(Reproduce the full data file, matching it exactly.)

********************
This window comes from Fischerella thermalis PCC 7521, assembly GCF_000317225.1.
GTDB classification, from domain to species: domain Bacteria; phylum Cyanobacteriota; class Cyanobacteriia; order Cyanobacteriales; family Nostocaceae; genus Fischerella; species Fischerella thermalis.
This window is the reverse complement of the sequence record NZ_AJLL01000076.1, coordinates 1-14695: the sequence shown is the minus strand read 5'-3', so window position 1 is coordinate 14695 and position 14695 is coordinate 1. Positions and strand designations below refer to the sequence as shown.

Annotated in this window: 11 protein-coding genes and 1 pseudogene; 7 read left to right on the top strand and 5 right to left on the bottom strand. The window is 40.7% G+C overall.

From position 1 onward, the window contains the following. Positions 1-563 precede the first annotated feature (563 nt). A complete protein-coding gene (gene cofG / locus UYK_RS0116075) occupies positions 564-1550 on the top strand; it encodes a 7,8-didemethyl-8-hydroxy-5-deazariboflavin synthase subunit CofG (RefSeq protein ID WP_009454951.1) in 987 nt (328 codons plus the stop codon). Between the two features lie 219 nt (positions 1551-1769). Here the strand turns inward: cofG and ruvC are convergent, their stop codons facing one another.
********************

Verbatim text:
This window comes from Fischerella thermalis PCC 7521, assembly GCF_000317225.1.
GTDB classification, from domain to species: domain Bacteria; phylum Cyanobacteriota; class Cyanobacteriia; order Cyanobacteriales; family Nostocaceae; genus Fischerella; species Fischerella thermalis.
This window is the reverse complement of the sequence record NZ_AJLL01000076.1, coordinates 1-14695: the sequence shown is the minus strand read 5'-3', so window position 1 is coordinate 14695 and position 14695 is coordinate 1. Positions and strand designations below refer to the sequence as shown.

Annotated in this window: 11 protein-coding genes and 1 pseudogene; 7 read left to right on the top strand and 5 right to left on the bottom strand. The window is 40.7% G+C overall.

From position 1 onward, the window contains the following. Positions 1-563 precede the first annotated feature (563 nt). A complete protein-coding gene (gene cofG / locus UYK_RS0116075) occupies positions 564-1550 on the top strand; it encodes a 7,8-didemethyl-8-hydroxy-5-deazariboflavin synthase subunit CofG (RefSeq protein ID WP_009454951.1) in 987 nt (328 codons plus the stop codon). Between the two features lie 219 nt (positions 1551-1769). Here the strand turns inward: cofG and ruvC are convergent, their stop codons facing one another.